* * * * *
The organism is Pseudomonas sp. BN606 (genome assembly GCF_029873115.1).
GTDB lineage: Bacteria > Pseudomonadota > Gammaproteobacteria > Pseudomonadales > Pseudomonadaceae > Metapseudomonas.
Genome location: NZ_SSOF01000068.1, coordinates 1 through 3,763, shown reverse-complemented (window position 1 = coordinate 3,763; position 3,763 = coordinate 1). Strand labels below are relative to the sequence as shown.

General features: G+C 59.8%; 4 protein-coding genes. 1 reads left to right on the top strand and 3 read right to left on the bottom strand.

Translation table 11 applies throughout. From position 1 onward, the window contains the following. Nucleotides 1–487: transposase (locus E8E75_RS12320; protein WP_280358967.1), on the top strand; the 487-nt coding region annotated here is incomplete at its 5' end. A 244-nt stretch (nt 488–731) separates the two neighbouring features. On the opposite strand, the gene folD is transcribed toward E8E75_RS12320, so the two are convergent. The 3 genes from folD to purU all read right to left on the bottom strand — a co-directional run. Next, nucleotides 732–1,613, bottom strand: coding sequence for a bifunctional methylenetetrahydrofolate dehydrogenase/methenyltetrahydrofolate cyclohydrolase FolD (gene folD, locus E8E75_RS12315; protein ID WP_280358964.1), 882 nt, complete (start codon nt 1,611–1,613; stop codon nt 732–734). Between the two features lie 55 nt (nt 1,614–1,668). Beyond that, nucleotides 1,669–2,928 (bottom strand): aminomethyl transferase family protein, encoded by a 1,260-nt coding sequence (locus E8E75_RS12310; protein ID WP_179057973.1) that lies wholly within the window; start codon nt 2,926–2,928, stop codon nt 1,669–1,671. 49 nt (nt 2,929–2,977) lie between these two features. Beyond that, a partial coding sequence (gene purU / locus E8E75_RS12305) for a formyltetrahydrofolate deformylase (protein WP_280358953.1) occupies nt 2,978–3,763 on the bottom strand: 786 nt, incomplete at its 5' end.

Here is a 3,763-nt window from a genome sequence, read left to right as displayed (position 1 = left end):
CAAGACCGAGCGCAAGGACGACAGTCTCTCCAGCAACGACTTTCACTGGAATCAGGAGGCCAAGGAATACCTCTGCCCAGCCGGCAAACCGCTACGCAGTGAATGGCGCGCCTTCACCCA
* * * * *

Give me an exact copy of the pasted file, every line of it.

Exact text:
The organism is Pseudomonas sp. BN606 (genome assembly GCF_029873115.1).
GTDB lineage: Bacteria > Pseudomonadota > Gammaproteobacteria > Pseudomonadales > Pseudomonadaceae > Metapseudomonas.
Genome location: NZ_SSOF01000068.1, coordinates 1 through 3,763, shown reverse-complemented (window position 1 = coordinate 3,763; position 3,763 = coordinate 1). Strand labels below are relative to the sequence as shown.

General features: G+C 59.8%; 4 protein-coding genes. 1 reads left to right on the top strand and 3 read right to left on the bottom strand.

Translation table 11 applies throughout. From position 1 onward, the window contains the following. Nucleotides 1–487: transposase (locus E8E75_RS12320; protein WP_280358967.1), on the top strand; the 487-nt coding region annotated here is incomplete at its 5' end. A 244-nt stretch (nt 488–731) separates the two neighbouring features. On the opposite strand, the gene folD is transcribed toward E8E75_RS12320, so the two are convergent. The 3 genes from folD to purU all read right to left on the bottom strand — a co-directional run. Next, nucleotides 732–1,613, bottom strand: coding sequence for a bifunctional methylenetetrahydrofolate dehydrogenase/methenyltetrahydrofolate cyclohydrolase FolD (gene folD, locus E8E75_RS12315; protein ID WP_280358964.1), 882 nt, complete (start codon nt 1,611–1,613; stop codon nt 732–734). Between the two features lie 55 nt (nt 1,614–1,668). Beyond that, nucleotides 1,669–2,928 (bottom strand): aminomethyl transferase family protein, encoded by a 1,260-nt coding sequence (locus E8E75_RS12310; protein ID WP_179057973.1) that lies wholly within the window; start codon nt 2,926–2,928, stop codon nt 1,669–1,671. 49 nt (nt 2,929–2,977) lie between these two features. Beyond that, a partial coding sequence (gene purU / locus E8E75_RS12305) for a formyltetrahydrofolate deformylase (protein WP_280358953.1) occupies nt 2,978–3,763 on the bottom strand: 786 nt, incomplete at its 5' end.

Here is a 3,763-nt window from a genome sequence, read left to right as displayed (position 1 = left end):
CAAGACCGAGCGCAAGGACGACAGTCTCTCCAGCAACGACTTTCACTGGAATCAGGAGGCCAAGGAATACCTCTGCCCAGCCGGCAAACCGCTACGCAGTGAATGGCGCGCCTTCACCCA